It amuses me that I have now purchased two Marvel books in a row…but hey, this is a fair and equally weighed and measured process; that’s just what happens sometimes. So, why’d Marvel get my money again this week? Well, I’ve always had a soft spot for Thor as a character. He’s better on his own than as a part of The Avengers and one of my favorite graphic novels is Loki. Granted that doesn’t star Thor, but he plays a major role.
This issue appealed to me on several fronts. First, the issue has an outstanding cover with Thor holding Mjölnir raised about to strike down on a fierce looking dragon. The two are shown perilously falling through the air, Thor on top of the dragon’s up-turned chest.
Second, the issue is written by Paul Jenkins and overall I’ve been a fan of his work for some time now. Lastly, it’s a part four of four and thus far in my time writing OFF THE RACK I haven’t had the chance to read a concluding issue of a mini-series and I thought the change would be interesting.
What I gather from reading the story is that the Heaven & Earth mini-series was most likely all stand-alone stories since this issue made no direct connection to anything that could have come before.
The story begins with two men conversing on a train as it rumbles through the Welsh countryside. The local strikes up a conversation with the American who is writing a travel guide. The local decides to tell the American a tale of times long past of events that transpired in the very area they are passing.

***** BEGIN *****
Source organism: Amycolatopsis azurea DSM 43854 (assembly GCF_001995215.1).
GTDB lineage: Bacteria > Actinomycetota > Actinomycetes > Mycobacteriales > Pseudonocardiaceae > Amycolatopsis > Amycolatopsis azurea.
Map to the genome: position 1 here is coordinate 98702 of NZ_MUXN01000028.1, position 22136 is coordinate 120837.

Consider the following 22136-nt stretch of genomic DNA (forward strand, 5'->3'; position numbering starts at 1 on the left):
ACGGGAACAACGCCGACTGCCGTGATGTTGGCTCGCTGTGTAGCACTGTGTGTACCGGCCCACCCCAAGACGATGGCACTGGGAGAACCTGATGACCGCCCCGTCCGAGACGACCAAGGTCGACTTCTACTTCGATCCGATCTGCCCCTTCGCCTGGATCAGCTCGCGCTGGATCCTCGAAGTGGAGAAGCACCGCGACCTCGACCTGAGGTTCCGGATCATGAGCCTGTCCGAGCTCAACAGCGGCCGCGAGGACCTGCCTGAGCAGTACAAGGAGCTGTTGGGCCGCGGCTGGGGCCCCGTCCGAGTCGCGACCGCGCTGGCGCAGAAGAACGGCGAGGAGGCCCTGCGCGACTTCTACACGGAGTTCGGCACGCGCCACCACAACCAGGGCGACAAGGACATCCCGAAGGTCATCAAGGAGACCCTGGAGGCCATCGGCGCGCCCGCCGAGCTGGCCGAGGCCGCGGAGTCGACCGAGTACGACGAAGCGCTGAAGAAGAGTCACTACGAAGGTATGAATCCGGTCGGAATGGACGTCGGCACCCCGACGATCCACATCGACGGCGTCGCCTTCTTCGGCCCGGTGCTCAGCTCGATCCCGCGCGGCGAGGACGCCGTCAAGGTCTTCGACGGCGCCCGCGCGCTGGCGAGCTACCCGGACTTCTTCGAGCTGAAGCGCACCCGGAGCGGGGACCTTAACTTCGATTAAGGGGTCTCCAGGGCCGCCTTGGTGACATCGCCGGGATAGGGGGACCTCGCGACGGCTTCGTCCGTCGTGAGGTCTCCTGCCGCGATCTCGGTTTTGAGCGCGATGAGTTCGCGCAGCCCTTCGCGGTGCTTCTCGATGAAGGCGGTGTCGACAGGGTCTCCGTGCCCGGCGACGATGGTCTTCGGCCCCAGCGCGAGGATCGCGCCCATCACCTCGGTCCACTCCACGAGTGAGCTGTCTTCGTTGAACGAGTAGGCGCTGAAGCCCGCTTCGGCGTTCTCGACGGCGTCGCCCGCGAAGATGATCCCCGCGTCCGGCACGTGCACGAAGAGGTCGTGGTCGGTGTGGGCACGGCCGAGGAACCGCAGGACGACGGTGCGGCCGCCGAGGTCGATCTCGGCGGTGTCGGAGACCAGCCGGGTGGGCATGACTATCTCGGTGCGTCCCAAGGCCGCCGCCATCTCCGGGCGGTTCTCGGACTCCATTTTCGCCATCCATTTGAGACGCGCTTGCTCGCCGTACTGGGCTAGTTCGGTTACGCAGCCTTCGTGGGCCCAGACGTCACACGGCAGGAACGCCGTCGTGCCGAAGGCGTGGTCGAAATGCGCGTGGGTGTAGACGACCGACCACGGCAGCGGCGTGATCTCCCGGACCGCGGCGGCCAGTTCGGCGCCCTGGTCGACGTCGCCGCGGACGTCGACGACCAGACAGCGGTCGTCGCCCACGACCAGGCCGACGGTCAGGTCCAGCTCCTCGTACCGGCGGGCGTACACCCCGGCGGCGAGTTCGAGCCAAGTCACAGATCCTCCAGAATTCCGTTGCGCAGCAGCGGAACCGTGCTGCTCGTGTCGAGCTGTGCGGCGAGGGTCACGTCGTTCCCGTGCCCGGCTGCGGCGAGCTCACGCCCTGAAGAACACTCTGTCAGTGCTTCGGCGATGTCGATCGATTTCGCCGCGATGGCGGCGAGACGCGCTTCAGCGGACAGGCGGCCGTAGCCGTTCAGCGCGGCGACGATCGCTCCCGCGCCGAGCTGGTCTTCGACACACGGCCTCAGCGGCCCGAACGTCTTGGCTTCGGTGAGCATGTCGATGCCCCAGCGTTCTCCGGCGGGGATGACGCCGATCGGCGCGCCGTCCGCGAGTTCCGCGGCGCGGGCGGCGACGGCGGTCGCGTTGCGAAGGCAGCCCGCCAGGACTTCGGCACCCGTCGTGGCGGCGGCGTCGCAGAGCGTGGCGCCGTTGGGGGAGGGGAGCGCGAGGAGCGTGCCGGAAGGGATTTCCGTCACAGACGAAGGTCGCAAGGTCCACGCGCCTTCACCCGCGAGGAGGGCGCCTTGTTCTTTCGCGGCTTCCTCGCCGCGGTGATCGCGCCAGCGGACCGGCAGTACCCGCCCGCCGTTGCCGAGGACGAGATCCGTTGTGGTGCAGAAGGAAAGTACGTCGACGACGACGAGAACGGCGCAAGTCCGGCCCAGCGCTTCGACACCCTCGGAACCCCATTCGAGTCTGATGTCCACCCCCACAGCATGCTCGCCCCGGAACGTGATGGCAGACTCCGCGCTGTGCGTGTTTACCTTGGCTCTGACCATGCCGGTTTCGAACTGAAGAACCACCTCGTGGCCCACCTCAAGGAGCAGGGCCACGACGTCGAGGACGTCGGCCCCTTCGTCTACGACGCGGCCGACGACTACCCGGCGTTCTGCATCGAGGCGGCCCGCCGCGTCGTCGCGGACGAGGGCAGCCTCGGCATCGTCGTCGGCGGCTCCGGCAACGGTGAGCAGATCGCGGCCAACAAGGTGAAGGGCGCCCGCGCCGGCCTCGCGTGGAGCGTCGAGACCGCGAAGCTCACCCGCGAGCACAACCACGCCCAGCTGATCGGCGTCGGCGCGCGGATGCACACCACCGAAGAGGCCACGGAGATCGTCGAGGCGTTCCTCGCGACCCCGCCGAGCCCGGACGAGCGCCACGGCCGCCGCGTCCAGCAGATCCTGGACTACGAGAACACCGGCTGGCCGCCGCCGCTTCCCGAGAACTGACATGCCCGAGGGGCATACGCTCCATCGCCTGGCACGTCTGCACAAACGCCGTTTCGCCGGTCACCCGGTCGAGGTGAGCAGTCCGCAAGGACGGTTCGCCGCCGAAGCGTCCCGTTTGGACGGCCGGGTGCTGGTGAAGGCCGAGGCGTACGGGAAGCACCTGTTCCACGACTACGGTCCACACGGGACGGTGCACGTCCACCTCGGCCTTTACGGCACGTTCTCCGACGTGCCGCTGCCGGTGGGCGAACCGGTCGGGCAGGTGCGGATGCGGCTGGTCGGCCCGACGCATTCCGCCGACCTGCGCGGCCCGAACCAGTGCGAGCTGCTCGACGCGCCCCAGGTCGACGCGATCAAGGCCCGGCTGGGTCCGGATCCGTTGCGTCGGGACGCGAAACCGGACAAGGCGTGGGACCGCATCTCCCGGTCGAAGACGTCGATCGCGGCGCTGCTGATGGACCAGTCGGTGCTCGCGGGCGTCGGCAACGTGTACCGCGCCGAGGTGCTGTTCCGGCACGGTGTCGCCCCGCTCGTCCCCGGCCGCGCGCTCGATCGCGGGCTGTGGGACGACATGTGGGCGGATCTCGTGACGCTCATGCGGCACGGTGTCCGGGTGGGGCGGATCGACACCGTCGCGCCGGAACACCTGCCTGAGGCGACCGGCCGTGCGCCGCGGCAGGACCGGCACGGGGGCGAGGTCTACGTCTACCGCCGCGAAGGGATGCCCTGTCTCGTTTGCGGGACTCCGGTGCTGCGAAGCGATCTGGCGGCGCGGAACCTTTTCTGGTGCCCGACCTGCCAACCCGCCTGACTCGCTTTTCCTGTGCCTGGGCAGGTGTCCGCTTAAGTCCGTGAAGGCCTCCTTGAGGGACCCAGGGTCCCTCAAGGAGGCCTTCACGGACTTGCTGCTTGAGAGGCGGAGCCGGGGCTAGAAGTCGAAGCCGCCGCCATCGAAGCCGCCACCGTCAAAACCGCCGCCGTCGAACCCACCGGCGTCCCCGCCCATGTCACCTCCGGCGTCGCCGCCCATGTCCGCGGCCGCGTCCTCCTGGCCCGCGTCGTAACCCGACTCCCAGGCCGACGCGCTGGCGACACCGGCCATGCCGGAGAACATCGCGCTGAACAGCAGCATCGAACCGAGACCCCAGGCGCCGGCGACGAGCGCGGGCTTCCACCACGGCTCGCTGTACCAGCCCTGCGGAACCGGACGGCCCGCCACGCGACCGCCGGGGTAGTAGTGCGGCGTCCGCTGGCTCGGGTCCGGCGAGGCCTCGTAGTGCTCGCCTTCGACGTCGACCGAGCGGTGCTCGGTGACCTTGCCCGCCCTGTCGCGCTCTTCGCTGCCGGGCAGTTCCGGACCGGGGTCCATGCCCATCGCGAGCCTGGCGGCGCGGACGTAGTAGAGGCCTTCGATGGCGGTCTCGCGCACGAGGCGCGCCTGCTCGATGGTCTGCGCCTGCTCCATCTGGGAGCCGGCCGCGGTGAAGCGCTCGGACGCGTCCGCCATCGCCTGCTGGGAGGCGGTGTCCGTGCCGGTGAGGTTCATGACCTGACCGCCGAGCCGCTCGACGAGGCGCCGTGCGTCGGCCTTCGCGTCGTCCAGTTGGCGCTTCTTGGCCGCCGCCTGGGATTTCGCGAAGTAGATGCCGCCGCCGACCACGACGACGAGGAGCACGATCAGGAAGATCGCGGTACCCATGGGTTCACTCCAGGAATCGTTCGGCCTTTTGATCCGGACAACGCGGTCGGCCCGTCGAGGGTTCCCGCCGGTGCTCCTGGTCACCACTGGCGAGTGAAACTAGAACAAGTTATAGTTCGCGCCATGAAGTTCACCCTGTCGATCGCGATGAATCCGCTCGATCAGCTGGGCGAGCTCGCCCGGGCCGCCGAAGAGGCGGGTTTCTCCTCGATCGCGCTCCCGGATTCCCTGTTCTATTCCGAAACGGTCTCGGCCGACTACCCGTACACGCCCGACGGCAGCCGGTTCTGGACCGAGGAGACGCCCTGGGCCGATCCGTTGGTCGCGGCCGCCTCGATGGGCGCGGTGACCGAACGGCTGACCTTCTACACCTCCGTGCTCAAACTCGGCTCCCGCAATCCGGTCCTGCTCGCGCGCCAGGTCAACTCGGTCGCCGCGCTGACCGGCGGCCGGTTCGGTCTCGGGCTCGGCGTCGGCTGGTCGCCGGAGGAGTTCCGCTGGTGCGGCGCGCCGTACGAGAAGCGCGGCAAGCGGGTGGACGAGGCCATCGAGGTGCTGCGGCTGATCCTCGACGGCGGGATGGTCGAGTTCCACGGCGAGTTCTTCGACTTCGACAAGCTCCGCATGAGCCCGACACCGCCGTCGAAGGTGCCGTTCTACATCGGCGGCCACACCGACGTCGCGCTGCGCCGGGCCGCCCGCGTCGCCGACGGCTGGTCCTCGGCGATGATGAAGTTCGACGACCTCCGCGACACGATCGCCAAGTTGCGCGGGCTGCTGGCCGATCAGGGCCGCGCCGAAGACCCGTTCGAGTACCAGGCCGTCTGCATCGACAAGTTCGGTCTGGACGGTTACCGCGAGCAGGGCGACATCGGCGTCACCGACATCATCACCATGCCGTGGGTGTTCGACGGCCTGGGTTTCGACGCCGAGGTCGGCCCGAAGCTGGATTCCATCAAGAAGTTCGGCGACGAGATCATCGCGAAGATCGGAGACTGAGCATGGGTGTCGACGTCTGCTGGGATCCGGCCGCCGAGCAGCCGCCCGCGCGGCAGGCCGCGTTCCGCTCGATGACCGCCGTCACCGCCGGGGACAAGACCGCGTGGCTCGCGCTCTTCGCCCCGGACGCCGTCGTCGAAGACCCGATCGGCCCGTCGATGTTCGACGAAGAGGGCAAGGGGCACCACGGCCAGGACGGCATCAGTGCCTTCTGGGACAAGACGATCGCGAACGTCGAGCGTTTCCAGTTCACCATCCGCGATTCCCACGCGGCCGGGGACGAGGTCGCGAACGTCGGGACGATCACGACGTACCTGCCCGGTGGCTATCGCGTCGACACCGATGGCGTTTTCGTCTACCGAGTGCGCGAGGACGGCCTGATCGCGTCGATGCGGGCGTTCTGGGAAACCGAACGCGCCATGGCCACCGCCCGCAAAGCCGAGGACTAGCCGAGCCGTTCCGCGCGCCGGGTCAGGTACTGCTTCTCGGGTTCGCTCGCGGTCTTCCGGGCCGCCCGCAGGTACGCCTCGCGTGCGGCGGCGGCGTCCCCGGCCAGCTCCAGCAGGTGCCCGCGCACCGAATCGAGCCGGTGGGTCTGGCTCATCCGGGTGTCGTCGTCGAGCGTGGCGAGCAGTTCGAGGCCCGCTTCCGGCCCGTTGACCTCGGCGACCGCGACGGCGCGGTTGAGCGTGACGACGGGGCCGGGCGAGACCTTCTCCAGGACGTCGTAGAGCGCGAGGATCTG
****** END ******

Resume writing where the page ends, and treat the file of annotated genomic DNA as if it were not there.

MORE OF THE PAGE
The tale is of a dragon and his actions to defend his lands against invading Norsemen. The trespassers, once faced with a foe far beyond their skill to fight, call upon their gods for assistance.
Everyone shows up.
Now I’m not completely familiar with all the different gods that inhabit the Marvel Thor universe, but I recognized many of them: Thor, Odin, Hermod and Agnar. Some were new to me.
The fight, though it inevitably concludes in Thor’s favor, is not done so by the means you would have expected. And as we are returned to the present and the two conversing men the story gives us yet another twist…one I can honestly say I did not see coming.
Overall Thor: Heaven & Earth issue four receives a solid B+ for having a sold story, really good art and a cool premise mixed with quality marketing from cover to conclusion.
An interesting addition was an eight page back-up story, written by Kevin Smith, in salute to Sept. 11. Definitely worth a read after concluding this issue.
I hope you enjoyed this week’s OFF THE RACK. Check back next Thursday for an all-new review!
This is your Bin Fodder Guru Tim Blacksmith signing off.
Store Review: the location Thor: Heaven & Earth was purchased at is called Keith’s Comix, located in Schaumburg on Roselle road. Keith’s Comix just undertook a pretty big expansion and now has a lot more space to allow for a full compliment of New and Current issues, a plethora of Graphic Novels and Collected Editions. The one area I’d say the store is lacking is back issues. But I have confidence that with the expansion starting to take hold this area will grow. Definitely a recommended locale for purchasing your comics.